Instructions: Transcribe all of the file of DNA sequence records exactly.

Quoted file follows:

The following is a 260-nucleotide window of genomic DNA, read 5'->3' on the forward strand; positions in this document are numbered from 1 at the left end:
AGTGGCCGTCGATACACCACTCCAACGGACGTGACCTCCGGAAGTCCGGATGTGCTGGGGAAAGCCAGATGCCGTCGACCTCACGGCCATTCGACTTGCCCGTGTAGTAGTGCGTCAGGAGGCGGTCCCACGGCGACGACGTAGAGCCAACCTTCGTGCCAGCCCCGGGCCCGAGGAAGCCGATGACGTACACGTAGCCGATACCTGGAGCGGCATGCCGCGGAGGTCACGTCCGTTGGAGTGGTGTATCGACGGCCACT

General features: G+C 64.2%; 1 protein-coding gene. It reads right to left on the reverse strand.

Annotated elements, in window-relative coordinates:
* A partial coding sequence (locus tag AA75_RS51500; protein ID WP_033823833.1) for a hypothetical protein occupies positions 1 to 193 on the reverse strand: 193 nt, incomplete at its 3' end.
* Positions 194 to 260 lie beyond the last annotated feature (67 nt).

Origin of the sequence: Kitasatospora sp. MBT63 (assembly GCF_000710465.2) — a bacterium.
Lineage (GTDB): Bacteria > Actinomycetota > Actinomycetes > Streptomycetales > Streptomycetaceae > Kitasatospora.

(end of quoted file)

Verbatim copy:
The following is a 260-nucleotide window of genomic DNA, read 5'->3' on the forward strand; positions in this document are numbered from 1 at the left end:
AGTGGCCGTCGATACACCACTCCAACGGACGTGACCTCCGGAAGTCCGGATGTGCTGGGGAAAGCCAGATGCCGTCGACCTCACGGCCATTCGACTTGCCCGTGTAGTAGTGCGTCAGGAGGCGGTCCCACGGCGACGACGTAGAGCCAACCTTCGTGCCAGCCCCGGGCCCGAGGAAGCCGATGACGTACACGTAGCCGATACCTGGAGCGGCATGCCGCGGAGGTCACGTCCGTTGGAGTGGTGTATCGACGGCCACT

General features: G+C 64.2%; 1 protein-coding gene. It reads right to left on the reverse strand.

Annotated elements, in window-relative coordinates:
* A partial coding sequence (locus tag AA75_RS51500; protein ID WP_033823833.1) for a hypothetical protein occupies positions 1 to 193 on the reverse strand: 193 nt, incomplete at its 3' end.
* Positions 194 to 260 lie beyond the last annotated feature (67 nt).

Origin of the sequence: Kitasatospora sp. MBT63 (assembly GCF_000710465.2) — a bacterium.
Lineage (GTDB): Bacteria > Actinomycetota > Actinomycetes > Streptomycetales > Streptomycetaceae > Kitasatospora.